1 Answer | Add Yours
I think that page numbers will be difficult to give because every edition contains different pagination. In the end, you are going to have to match up specific events listed with where they happen in your version of the text. The first and most pressing event in the book is the rape of Melinda at the hands of "it." Adding to this would be her calling the cops to break up the summer party as to where it happened. The social ostracizing of Melinda at the hands of the high school social order in the First Marking period are three events that are interlinked as cause and effect realities of one another. These three help to set the stage for the rest of the narrative. The growth and emergence of cliques and Melinda's response to them as she is alone might be another element to discuss that is of importance. I think that noting the reaction that Melinda has to her teachers would also be of importance in the identification of important events. The discovery of "her place" as the janitor's closet might also be important because it marks the specific realm where her transformation is able to take place. Along these lines would be the growing admiration that Melinda has of David, who listens to his own voice and "speaks" in a manner that Melinda wishes. In confronting the memory of Melinda's horrific night over the summer in the "Third Marking Period" section, the seeds are sown for her reclamation of voice. In the last section, the emergence of Melinda as an artist, the appreciation others have for her work, the desire to be "reborn" as a tree, and the confrontation of "it" and her declaring that "I said 'No," are all critical events. In the end, noting that Melinda begins the process of opening up to Mr. Freeman, after she was supported by members of the Lacrosse team helps to close the novel, but open the narrative of Melinda's reclamation of voice.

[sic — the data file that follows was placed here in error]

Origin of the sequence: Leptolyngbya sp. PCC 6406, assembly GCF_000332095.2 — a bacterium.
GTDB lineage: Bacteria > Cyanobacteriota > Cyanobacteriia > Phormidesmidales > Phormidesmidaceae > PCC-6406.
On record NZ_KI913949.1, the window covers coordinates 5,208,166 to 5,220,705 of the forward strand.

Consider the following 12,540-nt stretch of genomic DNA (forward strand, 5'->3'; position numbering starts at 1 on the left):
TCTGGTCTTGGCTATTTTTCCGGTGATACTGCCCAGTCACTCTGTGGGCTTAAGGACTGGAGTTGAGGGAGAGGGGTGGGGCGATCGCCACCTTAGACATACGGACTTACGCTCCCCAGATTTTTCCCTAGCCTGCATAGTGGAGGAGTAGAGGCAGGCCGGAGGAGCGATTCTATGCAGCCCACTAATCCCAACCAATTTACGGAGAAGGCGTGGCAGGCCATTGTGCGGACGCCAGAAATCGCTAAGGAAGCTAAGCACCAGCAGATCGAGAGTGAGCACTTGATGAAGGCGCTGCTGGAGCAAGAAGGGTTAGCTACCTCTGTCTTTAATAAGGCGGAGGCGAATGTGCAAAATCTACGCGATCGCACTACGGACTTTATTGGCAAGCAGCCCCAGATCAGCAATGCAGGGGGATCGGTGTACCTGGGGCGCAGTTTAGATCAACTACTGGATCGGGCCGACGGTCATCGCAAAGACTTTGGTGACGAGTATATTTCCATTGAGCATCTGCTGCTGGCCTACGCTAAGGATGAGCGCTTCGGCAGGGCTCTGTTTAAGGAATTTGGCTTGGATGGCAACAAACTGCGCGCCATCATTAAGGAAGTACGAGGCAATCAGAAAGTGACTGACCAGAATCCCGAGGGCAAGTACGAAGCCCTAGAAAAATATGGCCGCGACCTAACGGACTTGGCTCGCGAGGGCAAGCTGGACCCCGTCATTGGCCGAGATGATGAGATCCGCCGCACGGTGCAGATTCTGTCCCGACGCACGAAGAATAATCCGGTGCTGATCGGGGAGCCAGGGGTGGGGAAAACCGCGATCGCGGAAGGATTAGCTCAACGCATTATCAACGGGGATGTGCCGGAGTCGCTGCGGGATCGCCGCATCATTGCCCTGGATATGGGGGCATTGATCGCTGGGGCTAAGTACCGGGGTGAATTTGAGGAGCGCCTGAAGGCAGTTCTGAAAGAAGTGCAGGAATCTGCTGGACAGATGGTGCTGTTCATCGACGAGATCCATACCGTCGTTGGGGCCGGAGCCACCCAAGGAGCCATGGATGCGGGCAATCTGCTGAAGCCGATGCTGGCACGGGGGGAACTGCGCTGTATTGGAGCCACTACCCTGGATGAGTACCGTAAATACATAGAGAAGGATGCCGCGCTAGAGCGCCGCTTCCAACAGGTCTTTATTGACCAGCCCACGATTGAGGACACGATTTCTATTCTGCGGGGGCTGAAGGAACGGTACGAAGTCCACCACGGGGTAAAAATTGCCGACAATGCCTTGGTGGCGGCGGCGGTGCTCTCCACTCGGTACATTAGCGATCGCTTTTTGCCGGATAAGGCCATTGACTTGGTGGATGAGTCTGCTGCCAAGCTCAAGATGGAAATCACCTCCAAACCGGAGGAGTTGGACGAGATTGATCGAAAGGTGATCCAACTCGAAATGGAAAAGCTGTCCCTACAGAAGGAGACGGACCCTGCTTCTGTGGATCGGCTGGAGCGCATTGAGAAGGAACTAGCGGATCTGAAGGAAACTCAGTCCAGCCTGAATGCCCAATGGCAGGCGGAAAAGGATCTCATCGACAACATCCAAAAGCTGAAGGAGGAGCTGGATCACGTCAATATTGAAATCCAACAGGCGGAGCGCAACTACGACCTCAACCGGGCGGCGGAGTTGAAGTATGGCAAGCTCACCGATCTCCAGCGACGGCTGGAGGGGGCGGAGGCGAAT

We’ve answered 318,928 questions. We can answer yours, too.Ask a question